When the track reaches the road, cross it and go directly ahead to follow a waymarked Public Bridleway sign to a gate. Pass through the gate and, with a wind turbine in front, follow the track along the right-hand edge of the field. The White Horse can again be seen ahead through the trees as the track continues through another waymarked gate, passing a wire and post fence to the right before heading into the trees. Where the track heads right, continue ahead along a path under the canopy of trees. Pass through another gate and bear right towards some farm buildings, Wildon Grange.

Wildon Grange Farm to Footbridge
Wildon Grange Farm to Footbridge

Start point: 54.1955 lat, -1.2107 long
End point: 54.199 lat, -1.1886 long

Pass between the farm buildings to a gatepost with a waymarker sign. Go through the metal gates and onto a track, and continue along it – the White Horse is now to the left, over the hedge. At a house at the end of the track, you will reach a T-junction with the road. Turn right and immediately left to follow a Public Bridleway sign.

Keep ahead along the edge of a field with a hawthorne hedge to your right. At the end of the field, follow a sign to the left. Walk along this top boundary for just a few metres then turn right (following a Public Bridleway sign through a gate) to a footbridge crossing a beck to another gate.

Having crossed the bridge and passed through the second gate to enter the field, continue almost straight ahead – bearing slightly right towards the hedge line on the far side. Make for a gate in the hedge with fence panels either side of it. Pass through the gate onto a single track road and turn right. After a short distance, the road bends to the right. At this point look for a Public Bridleway on the left-hand side of the road – the sign may be hiding in the hedge and you may have to climb a stile if the gate is locked! Enter this field and walk along the right-hand boundary (there may be horses and cattle about, so be prepared to put your dog on a lead here) and continue only as far as a footbridge and stile to the right.

Footbridge to End
Footbridge to End

Start point: 54.199 lat, -1.1886 long
End point: 54.1889 lat, -1.1796 long

Cross the bridge and stile, and follow a grassy path leading straight ahead along the edge of a field with the hedgerow to the right. At the end of the field, cross another stile and footbridge, and continue ahead to a waymarked signpost to Cams Head and Coxwold. Take a left (heading for Coxwold) and head along the edge of a field keeping the line of trees to the left. At a footpath sign, turn right along a clear path across the field keeping to the left of the large tree. The White Horse is once again visible behind.

Keep heading for the trees in front, passing a waymarker post ahead on the path. After passing under the treeline, keep the hedge to the right as Coxwold Church comes into view in front (to the left). Cross a waymarked stile and head diagonally to the left across an overgrown field. Look for a new wooden gate at the bottom left of the field, which quickly leads to another new gate. Pass through both gates, then turn right along a grassy path heading towards the trees in front, as the houses of Coxwold come into view.

To the right, pass through a new waymarked gate onto the green lane used at the start of the walk. Turn left and head back towards the car park at the village hall.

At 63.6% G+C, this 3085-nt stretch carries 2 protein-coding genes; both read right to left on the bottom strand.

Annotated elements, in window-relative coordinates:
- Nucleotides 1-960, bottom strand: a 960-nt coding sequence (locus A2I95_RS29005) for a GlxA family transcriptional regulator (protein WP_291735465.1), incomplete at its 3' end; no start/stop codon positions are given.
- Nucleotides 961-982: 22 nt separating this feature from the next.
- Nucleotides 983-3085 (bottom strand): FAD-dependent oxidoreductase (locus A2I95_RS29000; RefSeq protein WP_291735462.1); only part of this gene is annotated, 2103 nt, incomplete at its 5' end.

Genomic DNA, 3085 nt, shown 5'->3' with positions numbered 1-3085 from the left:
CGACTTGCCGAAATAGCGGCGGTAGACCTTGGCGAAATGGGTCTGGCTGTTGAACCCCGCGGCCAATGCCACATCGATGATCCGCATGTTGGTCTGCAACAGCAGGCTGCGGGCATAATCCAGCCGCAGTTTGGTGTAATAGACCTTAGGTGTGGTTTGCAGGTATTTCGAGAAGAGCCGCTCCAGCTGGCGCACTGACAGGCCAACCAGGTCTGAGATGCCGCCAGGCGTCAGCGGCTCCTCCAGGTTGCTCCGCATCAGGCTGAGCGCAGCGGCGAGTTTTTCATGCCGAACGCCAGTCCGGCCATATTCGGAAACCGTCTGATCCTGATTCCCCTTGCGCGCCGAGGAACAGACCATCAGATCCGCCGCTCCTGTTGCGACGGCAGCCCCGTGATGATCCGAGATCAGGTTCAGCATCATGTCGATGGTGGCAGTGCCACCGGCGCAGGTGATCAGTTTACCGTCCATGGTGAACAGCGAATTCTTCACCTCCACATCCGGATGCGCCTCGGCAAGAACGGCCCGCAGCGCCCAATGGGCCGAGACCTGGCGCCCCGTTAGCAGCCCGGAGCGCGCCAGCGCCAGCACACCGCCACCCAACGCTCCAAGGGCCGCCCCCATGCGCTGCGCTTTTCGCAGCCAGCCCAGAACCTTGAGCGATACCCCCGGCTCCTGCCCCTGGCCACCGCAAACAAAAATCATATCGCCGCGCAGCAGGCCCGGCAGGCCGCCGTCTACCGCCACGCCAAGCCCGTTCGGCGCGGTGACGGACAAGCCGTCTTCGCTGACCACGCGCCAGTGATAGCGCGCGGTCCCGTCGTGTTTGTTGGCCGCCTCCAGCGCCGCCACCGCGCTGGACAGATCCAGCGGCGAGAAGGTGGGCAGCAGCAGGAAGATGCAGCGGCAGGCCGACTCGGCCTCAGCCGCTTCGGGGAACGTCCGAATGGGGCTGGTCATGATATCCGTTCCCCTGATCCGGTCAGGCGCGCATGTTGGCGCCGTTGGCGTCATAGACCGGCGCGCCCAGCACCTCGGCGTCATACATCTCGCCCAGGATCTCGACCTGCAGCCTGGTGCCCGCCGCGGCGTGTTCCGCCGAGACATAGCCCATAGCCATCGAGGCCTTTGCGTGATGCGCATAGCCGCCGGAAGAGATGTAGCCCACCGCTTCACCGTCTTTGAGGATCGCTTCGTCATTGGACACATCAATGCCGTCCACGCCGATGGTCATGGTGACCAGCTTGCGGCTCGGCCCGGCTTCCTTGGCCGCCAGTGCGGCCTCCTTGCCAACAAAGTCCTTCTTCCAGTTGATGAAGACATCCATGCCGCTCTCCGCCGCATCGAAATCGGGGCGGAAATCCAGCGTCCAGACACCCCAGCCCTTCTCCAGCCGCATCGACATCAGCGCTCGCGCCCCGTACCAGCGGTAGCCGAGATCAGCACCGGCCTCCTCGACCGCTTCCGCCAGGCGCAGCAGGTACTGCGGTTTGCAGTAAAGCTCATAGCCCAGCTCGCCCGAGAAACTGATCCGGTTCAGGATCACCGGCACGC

Remember...the best way of following our walking guides is to use the iFootpath App (iOS and Android) where you will have all the information in the palm of your hand and see your exact location on the live map as you travel. You can also add comments, photos, ratings and track your own routes.

Check out these resources for your walk

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network Coxwold and the White Horse Walking Guide Original GPX source file

Text and images for this walk are Copyright © 2017 by the author DWY and may not be reproduced without permission.

4 comments for "Coxwold and the White Horse"

Lovely walk but definitely overgrown in places, the gate between barns could do with a new sign as I struggled to navigate it! Also being chased by the herd of cattle crossing the field at the end 😩

ADMIN RESPONSE: Thank you so much for the update, we have added an extra note within the introductory access notes for future walkers.

By DMC094 on 06 Aug 2018

Have to agree with previous comments, the path wasn’t great. It was a warm day and rightly or wrongly I wore shorts - my legs are badly scratched and stung. Also the second field we crossed was occupied by cattle who took a dislike to our entering their territory and decided to run at us. Luckily we made it out in one piece by the skin of our teeth! We definitely won’t be repeating this walk.

By DawnieK on 04 Aug 2018

Really bad path, overgrown at some points. farmers dog's attacked my dogs that were on their leads. wouldn't do it again ☹️

By Graham14 on 20 Jul 2018

Really really bad path. Chased by horses who kicked the dog.

By yvonne1965 on 01 Jan 2018

The information in this guide has been provided in good faith and is intended only as a guide, not a statement of fact. You are advised to check the accuracy of the information provided and should not use this guide for navigational directions nor should you rely on the accuracy of the weather forecast. You are advised to take appropriate clothing, footwear, equipment and navigational materials with you according to the current and possible weather and nature of the terrain. Always follow the country code and follow any additional warnings or instructions that may be available. Some walks may be very strenuous and you are advised to seek medical advice if you have any doubts as to your capability to complete the walk.